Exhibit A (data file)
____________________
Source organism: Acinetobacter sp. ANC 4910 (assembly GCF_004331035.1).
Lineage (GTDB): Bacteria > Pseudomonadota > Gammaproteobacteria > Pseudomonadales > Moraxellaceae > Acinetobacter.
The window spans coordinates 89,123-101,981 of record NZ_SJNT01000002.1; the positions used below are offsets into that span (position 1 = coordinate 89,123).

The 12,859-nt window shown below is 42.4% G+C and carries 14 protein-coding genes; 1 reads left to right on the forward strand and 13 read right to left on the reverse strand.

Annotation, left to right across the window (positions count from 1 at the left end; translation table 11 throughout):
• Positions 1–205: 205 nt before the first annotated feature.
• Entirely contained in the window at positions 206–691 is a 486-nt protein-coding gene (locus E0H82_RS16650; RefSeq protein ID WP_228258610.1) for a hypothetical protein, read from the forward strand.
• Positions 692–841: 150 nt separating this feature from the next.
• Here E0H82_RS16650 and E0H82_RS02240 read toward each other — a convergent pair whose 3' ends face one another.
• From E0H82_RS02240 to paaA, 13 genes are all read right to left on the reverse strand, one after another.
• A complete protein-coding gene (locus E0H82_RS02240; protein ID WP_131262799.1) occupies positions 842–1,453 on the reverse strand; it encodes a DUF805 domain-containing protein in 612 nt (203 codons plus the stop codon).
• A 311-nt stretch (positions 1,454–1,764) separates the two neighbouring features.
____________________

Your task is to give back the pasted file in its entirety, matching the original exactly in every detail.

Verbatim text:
Source organism: Acinetobacter sp. ANC 4910 (assembly GCF_004331035.1).
Lineage (GTDB): Bacteria > Pseudomonadota > Gammaproteobacteria > Pseudomonadales > Moraxellaceae > Acinetobacter.
The window spans coordinates 89,123-101,981 of record NZ_SJNT01000002.1; the positions used below are offsets into that span (position 1 = coordinate 89,123).

The 12,859-nt window shown below is 42.4% G+C and carries 14 protein-coding genes; 1 reads left to right on the forward strand and 13 read right to left on the reverse strand.

Annotation, left to right across the window (positions count from 1 at the left end; translation table 11 throughout):
• Positions 1–205: 205 nt before the first annotated feature.
• Entirely contained in the window at positions 206–691 is a 486-nt protein-coding gene (locus E0H82_RS16650; RefSeq protein ID WP_228258610.1) for a hypothetical protein, read from the forward strand.
• Positions 692–841: 150 nt separating this feature from the next.
• Here E0H82_RS16650 and E0H82_RS02240 read toward each other — a convergent pair whose 3' ends face one another.
• From E0H82_RS02240 to paaA, 13 genes are all read right to left on the reverse strand, one after another.
• A complete protein-coding gene (locus E0H82_RS02240; protein ID WP_131262799.1) occupies positions 842–1,453 on the reverse strand; it encodes a DUF805 domain-containing protein in 612 nt (203 codons plus the stop codon).
• A 311-nt stretch (positions 1,454–1,764) separates the two neighbouring features.